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Presidential Election 2012
The Ombudsman for Minorities Eva Biaudet has been unveiled as the Swedish People’s Party’s candidate in next January’s presidential elections. Biaudet must receive the endorsement of the party’s conference meeting in October, but this is thought to be a mere formality. She announced her candidacy yesterday at a press conference alongside former SFP presidential candidate Elisabeth Rehn, who made it through to the second round against eventual victor Martti Ahtisaari in the 1994 presidential race. SFP’s previous leaders and other prominent figures from the party were also alongside Biaudet, showing that she has widespread support at least amongst the party’s top. She had been widely tipped as being SFP’s candidate for some time in the media.
Before being minorities ombudsman, Biaudet worked at the OSCE in Vienna on issues surrounding human trafficking. She has previously been a government minister and parliament member in Finland.
Biaudet could prove to reach out across the language divide and pick up Finnish-speaking votes. Whilst I can’t see her repeating the success of Rehn in 1994, she is a liberal figure that may prove popular amongst those disappointed with the current harder debate climate on matters such as immigration bought about largely because of the recent rise of the True Finns party in national politics. She is also looking likely to be the only woman amongst a field of otherwise ageing men in grey suits. She is also untainted by recent national political involvement which could prove to be an advantage, she also has international experience. I personally think that Biaudet is a great candidate in this election. Someone who would provide Finland with a respectable figurehead internationally at this time when our reputation has become somewhat tainted by the populist wave experienced during our parliamentary elections. It is also important that SFP has a candidate in the election. Even if there is little chance of an SFP candidate getting to the second round or elected, the election provides many forums to debate political issues, even those not directly related to the president’s limited powers. SFP needs to be there debating these issues otherwise it risks becoming invisible to the electorate. With a candidate in the election, SFP can now be sure to be able to take part in the coming debates in the run up to the January election.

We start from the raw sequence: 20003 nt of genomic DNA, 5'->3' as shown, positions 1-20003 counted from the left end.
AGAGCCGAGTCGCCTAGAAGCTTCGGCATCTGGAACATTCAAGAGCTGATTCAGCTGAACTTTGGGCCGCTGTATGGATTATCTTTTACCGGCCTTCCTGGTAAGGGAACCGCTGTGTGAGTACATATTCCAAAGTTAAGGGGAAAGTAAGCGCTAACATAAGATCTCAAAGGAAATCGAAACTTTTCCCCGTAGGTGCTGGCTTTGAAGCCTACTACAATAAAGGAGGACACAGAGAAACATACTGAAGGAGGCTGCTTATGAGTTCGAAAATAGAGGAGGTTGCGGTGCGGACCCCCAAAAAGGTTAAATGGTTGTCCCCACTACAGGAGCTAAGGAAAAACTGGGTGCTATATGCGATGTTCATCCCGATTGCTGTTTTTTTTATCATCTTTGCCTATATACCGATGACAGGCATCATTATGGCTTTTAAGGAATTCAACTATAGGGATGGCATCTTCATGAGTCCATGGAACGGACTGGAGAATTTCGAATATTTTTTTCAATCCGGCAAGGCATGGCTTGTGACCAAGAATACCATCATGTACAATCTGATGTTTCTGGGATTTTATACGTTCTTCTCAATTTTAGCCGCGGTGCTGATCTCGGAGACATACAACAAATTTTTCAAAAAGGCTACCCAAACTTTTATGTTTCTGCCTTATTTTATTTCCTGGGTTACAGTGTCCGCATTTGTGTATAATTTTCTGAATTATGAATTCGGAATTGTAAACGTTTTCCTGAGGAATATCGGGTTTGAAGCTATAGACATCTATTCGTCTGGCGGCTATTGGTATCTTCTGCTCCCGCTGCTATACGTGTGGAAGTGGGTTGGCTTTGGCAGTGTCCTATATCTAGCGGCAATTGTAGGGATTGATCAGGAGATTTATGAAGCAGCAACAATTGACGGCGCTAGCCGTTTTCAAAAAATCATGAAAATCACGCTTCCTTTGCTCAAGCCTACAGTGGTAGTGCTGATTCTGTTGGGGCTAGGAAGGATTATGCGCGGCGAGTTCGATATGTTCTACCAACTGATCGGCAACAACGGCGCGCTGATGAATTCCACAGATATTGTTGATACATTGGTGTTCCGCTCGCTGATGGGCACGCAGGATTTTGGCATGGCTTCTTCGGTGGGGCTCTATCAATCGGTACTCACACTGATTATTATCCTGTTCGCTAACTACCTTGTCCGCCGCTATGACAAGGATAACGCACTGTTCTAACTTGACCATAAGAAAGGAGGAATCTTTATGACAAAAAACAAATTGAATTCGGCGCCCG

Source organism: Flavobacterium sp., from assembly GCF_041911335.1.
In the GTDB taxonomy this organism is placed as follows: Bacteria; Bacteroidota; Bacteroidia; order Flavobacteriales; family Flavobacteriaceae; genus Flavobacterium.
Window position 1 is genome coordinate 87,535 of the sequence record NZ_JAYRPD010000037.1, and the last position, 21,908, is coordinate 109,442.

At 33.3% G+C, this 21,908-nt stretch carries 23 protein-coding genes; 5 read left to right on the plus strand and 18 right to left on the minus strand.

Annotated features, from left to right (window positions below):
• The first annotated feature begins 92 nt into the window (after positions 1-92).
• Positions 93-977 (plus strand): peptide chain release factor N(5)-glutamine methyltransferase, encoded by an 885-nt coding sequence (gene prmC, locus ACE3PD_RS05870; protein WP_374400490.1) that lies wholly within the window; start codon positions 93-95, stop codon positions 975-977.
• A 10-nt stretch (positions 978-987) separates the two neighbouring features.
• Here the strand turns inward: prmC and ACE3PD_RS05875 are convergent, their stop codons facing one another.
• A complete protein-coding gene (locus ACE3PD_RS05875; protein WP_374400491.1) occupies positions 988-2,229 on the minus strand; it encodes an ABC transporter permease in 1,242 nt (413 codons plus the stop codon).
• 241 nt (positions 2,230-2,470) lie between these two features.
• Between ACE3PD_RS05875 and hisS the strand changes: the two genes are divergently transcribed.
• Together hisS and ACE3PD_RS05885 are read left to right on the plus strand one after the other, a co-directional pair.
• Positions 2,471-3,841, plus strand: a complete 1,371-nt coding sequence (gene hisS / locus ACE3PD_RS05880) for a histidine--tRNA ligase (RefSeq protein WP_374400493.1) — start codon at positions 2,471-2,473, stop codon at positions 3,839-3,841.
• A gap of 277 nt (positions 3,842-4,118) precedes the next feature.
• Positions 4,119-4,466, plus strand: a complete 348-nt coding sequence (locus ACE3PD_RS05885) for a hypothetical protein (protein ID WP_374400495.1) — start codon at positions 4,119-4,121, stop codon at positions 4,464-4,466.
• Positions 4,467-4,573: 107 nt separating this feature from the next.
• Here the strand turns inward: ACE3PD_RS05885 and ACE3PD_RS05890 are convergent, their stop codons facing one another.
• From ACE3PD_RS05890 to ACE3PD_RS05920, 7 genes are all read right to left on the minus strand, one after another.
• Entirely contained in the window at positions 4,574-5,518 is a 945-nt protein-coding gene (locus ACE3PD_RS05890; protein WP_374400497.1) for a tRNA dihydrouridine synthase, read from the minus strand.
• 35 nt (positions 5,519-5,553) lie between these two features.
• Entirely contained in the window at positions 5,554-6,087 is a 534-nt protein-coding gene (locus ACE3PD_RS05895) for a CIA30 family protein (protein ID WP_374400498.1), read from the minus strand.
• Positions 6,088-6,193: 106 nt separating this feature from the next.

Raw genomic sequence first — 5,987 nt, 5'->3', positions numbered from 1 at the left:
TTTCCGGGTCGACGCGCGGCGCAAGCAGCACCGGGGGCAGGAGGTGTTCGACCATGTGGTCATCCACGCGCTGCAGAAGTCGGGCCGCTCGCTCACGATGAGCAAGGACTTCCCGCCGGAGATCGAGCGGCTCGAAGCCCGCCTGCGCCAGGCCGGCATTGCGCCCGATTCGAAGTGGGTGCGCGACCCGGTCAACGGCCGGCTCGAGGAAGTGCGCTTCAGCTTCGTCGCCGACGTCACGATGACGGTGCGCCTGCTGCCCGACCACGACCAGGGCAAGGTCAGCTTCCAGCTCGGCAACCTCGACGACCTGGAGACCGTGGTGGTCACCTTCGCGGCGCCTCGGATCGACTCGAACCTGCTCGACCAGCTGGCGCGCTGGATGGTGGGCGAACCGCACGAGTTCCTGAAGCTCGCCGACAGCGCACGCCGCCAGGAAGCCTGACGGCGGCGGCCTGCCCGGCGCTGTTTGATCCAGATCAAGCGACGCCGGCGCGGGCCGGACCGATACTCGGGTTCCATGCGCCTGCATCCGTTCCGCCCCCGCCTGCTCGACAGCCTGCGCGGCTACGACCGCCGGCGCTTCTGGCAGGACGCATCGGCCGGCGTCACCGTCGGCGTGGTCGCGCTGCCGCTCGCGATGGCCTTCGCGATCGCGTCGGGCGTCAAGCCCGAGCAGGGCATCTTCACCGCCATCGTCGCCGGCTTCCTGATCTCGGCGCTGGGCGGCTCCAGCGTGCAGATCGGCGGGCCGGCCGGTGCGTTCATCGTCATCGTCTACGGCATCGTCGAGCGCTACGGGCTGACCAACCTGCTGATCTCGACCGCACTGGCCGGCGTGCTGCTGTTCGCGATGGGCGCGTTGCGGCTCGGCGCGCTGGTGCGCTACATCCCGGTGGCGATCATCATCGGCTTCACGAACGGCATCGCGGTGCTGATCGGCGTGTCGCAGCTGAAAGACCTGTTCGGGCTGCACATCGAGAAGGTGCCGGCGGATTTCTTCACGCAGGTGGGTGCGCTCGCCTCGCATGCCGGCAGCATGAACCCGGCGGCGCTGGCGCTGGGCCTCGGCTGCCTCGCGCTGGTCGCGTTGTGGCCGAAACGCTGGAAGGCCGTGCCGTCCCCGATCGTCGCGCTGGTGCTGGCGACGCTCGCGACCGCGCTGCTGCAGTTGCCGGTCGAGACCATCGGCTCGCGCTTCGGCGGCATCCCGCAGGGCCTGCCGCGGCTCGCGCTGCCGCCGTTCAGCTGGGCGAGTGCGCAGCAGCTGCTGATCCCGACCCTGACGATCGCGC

And let’s not forget, a lot can happen during this autumn and winter. No one would have predicted that Elisabeth Rehn would have made the second round in 1994 at this stage of the campaign. So, let’s not rule anything out just yet.
Pictured: Eva Biaudet (left) and Elisabeth Rehn (right)